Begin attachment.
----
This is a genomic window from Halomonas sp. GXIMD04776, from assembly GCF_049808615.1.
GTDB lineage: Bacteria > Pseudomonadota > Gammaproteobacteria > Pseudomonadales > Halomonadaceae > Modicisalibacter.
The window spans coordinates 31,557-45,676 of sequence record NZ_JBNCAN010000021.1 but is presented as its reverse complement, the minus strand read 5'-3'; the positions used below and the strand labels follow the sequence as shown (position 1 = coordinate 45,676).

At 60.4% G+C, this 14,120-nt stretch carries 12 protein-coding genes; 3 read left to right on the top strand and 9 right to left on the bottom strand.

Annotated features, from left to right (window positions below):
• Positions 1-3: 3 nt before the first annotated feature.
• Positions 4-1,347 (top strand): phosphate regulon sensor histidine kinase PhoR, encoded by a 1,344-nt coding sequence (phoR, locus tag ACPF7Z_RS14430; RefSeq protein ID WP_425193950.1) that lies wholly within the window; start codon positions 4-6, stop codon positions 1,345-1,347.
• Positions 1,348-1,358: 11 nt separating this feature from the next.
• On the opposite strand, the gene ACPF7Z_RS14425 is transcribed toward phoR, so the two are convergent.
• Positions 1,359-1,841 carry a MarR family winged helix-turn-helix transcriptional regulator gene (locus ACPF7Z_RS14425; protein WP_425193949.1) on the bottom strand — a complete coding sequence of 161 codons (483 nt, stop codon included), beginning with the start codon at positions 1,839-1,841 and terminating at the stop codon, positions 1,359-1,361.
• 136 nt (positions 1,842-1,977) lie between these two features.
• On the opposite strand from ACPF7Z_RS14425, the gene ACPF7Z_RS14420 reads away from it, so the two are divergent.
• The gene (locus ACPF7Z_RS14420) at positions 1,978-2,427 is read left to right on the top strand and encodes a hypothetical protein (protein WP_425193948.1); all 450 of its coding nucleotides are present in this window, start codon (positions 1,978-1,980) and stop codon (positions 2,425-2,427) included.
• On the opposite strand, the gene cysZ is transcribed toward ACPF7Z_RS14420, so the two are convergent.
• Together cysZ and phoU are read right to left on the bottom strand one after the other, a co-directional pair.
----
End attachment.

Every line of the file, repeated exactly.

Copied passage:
This is a genomic window from Halomonas sp. GXIMD04776, from assembly GCF_049808615.1.
GTDB lineage: Bacteria > Pseudomonadota > Gammaproteobacteria > Pseudomonadales > Halomonadaceae > Modicisalibacter.
The window spans coordinates 31,557-45,676 of sequence record NZ_JBNCAN010000021.1 but is presented as its reverse complement, the minus strand read 5'-3'; the positions used below and the strand labels follow the sequence as shown (position 1 = coordinate 45,676).

At 60.4% G+C, this 14,120-nt stretch carries 12 protein-coding genes; 3 read left to right on the top strand and 9 right to left on the bottom strand.

Annotated features, from left to right (window positions below):
• Positions 1-3: 3 nt before the first annotated feature.
• Positions 4-1,347 (top strand): phosphate regulon sensor histidine kinase PhoR, encoded by a 1,344-nt coding sequence (phoR, locus tag ACPF7Z_RS14430; RefSeq protein ID WP_425193950.1) that lies wholly within the window; start codon positions 4-6, stop codon positions 1,345-1,347.
• Positions 1,348-1,358: 11 nt separating this feature from the next.
• On the opposite strand, the gene ACPF7Z_RS14425 is transcribed toward phoR, so the two are convergent.
• Positions 1,359-1,841 carry a MarR family winged helix-turn-helix transcriptional regulator gene (locus ACPF7Z_RS14425; protein WP_425193949.1) on the bottom strand — a complete coding sequence of 161 codons (483 nt, stop codon included), beginning with the start codon at positions 1,839-1,841 and terminating at the stop codon, positions 1,359-1,361.
• 136 nt (positions 1,842-1,977) lie between these two features.
• On the opposite strand from ACPF7Z_RS14425, the gene ACPF7Z_RS14420 reads away from it, so the two are divergent.
• The gene (locus ACPF7Z_RS14420) at positions 1,978-2,427 is read left to right on the top strand and encodes a hypothetical protein (protein WP_425193948.1); all 450 of its coding nucleotides are present in this window, start codon (positions 1,978-1,980) and stop codon (positions 2,425-2,427) included.
• On the opposite strand, the gene cysZ is transcribed toward ACPF7Z_RS14420, so the two are convergent.
• Together cysZ and phoU are read right to left on the bottom strand one after the other, a co-directional pair.